Fascinating facts for travellers heading to Turkey

Turkey is the world’s melting pot, a spicy casserole of different influences from Europe, Asia and the Med. This is an enthralling destination which has plenty of surprises in store for the tens of millions of tourists that choose to visit every year! The country comprises of two unique regions split by the Bosphorus; Thrace, to the west, and Anatolia, to the east.

Whether you’re planning on a city break in Istanbul or exploring the countryside, you’ll be surprised by the many unique experiences, Turkey holidays provide. First Choice offer many fantastic route options and package deals for that dream Turkish getaway!

First Choice - Turkey 1

Cuisine

Turkey has an eclectic range of cuisine to sample, thanks to a fusion of Middle Eastern and Mediterranean styles. The country is said to have introduced coffee to Italy, and from there, its popularity is thought to have spread across Europe.

Today, visitors can sample the best of Turkey’s cuisine in Istanbul; Purchase some top notch produce in the Grand Bazaar (which houses over 3000 shops!) or dine on local delicacies in the street. Chewy simit bread, spicy kofta or fresh yoghurt with globs of amber honey can all be bought inexpensively, from one of the many food stands in the city – Simply Devine!

First Choice - Turkey 2

Architecture

Much like anything in Turkey, its buildings are hybrid beasts, born from the meeting of continents and cultures. The Blue Mosque is perhaps the most famous of these, fusing both Ottoman and Byzantine styles in its character.

Over 200 stained glass windows glaze its interior in rainbow light, while the bright azure of its exterior domes can be seen from almost anywhere in the city. Similarly, the Hagia Sophia has a myriad history, and has been used as a cathedral and a mosque, though is now a museum with both Christian and Islamic influences. Its giant dome is only slightly smaller than that of the Pantheon in Rome.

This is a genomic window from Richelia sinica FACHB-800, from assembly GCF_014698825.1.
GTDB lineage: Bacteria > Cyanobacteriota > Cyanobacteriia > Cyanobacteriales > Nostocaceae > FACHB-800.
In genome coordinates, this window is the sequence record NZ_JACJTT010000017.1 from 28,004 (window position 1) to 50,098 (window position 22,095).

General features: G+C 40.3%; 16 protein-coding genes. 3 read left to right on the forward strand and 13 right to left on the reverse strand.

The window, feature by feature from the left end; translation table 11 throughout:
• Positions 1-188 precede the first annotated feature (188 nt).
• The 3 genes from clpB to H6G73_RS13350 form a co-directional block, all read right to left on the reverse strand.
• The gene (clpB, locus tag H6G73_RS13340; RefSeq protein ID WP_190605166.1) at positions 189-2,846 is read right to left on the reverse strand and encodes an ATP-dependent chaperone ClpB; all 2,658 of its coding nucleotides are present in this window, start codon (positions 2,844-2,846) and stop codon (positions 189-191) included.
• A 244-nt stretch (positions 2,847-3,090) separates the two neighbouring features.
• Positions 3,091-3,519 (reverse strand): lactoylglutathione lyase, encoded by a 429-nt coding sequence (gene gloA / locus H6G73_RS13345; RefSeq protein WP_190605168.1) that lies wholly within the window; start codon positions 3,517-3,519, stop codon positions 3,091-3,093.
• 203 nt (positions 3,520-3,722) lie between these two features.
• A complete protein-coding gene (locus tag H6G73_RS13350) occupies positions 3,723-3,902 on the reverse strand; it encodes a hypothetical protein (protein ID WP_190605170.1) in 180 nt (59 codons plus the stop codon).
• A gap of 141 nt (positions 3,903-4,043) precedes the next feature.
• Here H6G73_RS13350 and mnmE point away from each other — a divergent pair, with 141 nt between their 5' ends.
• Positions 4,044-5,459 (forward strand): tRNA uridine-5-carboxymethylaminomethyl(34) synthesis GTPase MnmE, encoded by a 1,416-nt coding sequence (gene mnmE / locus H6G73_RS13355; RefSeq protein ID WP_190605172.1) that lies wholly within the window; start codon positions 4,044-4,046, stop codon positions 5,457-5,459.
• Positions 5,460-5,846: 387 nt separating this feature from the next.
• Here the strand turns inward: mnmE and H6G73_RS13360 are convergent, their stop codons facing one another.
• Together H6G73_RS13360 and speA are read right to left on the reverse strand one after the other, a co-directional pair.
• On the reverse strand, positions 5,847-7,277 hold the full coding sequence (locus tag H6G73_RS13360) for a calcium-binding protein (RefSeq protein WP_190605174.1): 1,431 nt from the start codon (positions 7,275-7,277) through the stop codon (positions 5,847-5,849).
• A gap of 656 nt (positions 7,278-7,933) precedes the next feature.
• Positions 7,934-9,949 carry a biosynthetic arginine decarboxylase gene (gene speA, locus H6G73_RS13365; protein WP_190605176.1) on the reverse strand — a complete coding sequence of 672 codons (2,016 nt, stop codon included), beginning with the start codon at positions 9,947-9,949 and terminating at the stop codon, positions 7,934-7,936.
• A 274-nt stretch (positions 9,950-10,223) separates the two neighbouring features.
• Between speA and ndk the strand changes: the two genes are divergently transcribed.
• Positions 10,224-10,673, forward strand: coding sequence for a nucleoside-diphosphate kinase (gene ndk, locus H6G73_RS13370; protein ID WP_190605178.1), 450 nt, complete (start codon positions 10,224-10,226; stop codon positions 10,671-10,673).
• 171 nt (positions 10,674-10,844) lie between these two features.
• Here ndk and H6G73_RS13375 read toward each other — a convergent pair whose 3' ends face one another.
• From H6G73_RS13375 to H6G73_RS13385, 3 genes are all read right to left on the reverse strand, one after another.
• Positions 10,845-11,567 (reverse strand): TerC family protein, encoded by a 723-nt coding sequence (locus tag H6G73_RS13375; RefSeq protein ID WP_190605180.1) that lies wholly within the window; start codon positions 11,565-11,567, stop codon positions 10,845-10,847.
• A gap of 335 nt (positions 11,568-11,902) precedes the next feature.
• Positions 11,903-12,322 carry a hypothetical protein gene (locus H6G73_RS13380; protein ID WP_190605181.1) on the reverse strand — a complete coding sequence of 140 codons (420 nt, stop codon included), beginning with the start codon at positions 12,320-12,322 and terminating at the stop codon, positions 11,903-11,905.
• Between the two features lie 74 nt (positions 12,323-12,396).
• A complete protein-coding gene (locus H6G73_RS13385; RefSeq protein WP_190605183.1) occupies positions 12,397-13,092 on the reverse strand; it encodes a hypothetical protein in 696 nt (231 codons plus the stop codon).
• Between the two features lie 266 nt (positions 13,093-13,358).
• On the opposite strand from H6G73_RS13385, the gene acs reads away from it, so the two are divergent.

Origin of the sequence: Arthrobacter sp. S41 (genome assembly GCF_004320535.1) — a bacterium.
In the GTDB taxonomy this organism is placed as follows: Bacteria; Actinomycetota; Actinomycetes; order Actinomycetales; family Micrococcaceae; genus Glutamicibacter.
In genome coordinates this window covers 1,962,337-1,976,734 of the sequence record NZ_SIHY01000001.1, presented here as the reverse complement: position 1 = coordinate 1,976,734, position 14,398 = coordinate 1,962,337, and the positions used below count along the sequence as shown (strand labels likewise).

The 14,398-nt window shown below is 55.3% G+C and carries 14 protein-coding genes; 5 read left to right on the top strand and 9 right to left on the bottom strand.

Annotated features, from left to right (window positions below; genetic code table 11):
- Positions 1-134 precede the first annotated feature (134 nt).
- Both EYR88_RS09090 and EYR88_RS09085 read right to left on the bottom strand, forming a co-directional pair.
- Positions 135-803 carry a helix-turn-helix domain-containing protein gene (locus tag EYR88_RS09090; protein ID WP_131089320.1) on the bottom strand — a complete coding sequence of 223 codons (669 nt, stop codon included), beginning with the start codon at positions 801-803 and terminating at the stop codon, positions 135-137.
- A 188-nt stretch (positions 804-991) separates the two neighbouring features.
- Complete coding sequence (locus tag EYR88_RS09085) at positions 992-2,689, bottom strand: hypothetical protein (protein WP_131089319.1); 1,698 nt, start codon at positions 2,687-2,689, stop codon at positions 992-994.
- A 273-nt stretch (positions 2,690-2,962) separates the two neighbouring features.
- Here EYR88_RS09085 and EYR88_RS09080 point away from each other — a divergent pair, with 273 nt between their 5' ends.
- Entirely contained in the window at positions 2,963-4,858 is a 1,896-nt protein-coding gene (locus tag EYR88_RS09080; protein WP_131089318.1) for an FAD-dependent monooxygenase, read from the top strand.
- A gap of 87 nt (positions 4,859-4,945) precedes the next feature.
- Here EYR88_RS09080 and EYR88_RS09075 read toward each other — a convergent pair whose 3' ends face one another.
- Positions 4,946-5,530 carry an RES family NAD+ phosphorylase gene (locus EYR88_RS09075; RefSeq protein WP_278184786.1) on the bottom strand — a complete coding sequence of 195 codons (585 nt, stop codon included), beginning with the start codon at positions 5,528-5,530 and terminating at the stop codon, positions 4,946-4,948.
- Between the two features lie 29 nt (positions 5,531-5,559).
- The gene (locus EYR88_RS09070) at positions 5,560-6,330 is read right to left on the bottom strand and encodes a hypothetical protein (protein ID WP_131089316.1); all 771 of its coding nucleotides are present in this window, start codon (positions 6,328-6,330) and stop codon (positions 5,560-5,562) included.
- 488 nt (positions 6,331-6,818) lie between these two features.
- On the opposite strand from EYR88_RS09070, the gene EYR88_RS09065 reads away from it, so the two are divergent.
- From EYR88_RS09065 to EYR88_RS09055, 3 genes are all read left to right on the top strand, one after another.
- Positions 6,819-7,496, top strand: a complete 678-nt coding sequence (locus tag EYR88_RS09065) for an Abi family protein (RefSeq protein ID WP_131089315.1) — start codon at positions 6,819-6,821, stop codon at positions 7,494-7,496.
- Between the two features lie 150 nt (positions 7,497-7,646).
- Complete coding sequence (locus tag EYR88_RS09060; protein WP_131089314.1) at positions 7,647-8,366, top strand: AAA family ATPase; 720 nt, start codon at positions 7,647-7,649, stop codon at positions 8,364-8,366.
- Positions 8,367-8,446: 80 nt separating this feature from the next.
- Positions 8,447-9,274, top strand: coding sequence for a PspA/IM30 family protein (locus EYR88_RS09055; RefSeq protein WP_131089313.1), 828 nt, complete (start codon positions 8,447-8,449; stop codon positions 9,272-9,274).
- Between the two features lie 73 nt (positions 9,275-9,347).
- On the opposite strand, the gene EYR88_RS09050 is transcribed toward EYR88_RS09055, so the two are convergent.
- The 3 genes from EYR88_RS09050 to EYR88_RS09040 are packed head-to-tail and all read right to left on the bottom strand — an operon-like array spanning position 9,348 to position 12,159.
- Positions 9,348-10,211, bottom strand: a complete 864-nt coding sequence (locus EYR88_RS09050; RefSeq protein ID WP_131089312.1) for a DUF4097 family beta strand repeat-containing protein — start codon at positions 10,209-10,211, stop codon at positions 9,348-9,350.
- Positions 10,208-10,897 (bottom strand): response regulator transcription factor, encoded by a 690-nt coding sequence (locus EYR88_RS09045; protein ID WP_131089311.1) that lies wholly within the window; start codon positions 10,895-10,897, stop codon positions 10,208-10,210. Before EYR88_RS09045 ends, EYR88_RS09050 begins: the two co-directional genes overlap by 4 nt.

First Choice - Turkey 3

History

Turkey can lay claim to being the setting for many great moments in the legends of the world. It is the birthplace of Homer, who wrote The Iliad, and also the setting for the notorious Trojan War.

Today, visitors can travel to the archaeological site in north-western Turkey, where a giant replica wooden horse is clambered over by visitors. It’s also home to Mount Ararat, the Biblical setting for Noah’s landing after the flood.

First Choice - Turkey 4

Languages

While its native language is Turkish, Kurdish, Azeri and Dimli are also spoken throughout the region, as well as dozens of minority languages. The Turkish alphabet is Latinate, not Arabic, though does not contain the letters Q and X. It’s considered impolite to address people by their first name when you meet them in Turkey, instead, hanımefendi (madam) and beyefendi, (sir) should be used to avoid causing offence!

 There are also some common misconceptions about this marvellous country. Camels are not, in fact, native to Turkey, no-one in Turkey wears a fez (these were banned in 1925) and most Turkish people did not have surnames until 1934. For more surprising revelations, consider making Turkey your next holiday destination.

 

Images by Josiah Mackenzie, Miguel Virkkunen Carvalho, Nina Stössinger and Adam Jones used under creative commons license.

Advertisements

About buildingmybento

Bread, olive oil Waking up in Nakagin Sure does sound like me
This entry was posted in Europe, Guest Post, Turkey, Southwest Asia/Middle East & North Africa and tagged , , , , . Bookmark the permalink.

3 Responses to Fascinating facts for travellers heading to Turkey

  1. I LOVE Istanbul so much. Went there last November. The thing that was striking to me was the people of the city. Friendly, open (sometimes too open…please don’t touch my butt!!!) and seemingly accepting of each other. On the boat tour our guide pointed out a mosque, church and synagogue all next to each other and working together. It’s a really magical place, I think.

轮到你了

Fill in your details below or click an icon to log in:

WordPress.com Logo

You are commenting using your WordPress.com account. Log Out / Change )

Twitter picture

You are commenting using your Twitter account. Log Out / Change )

Facebook photo

You are commenting using your Facebook account. Log Out / Change )

Google+ photo

You are commenting using your Google+ account. Log Out / Change )

Connecting to %s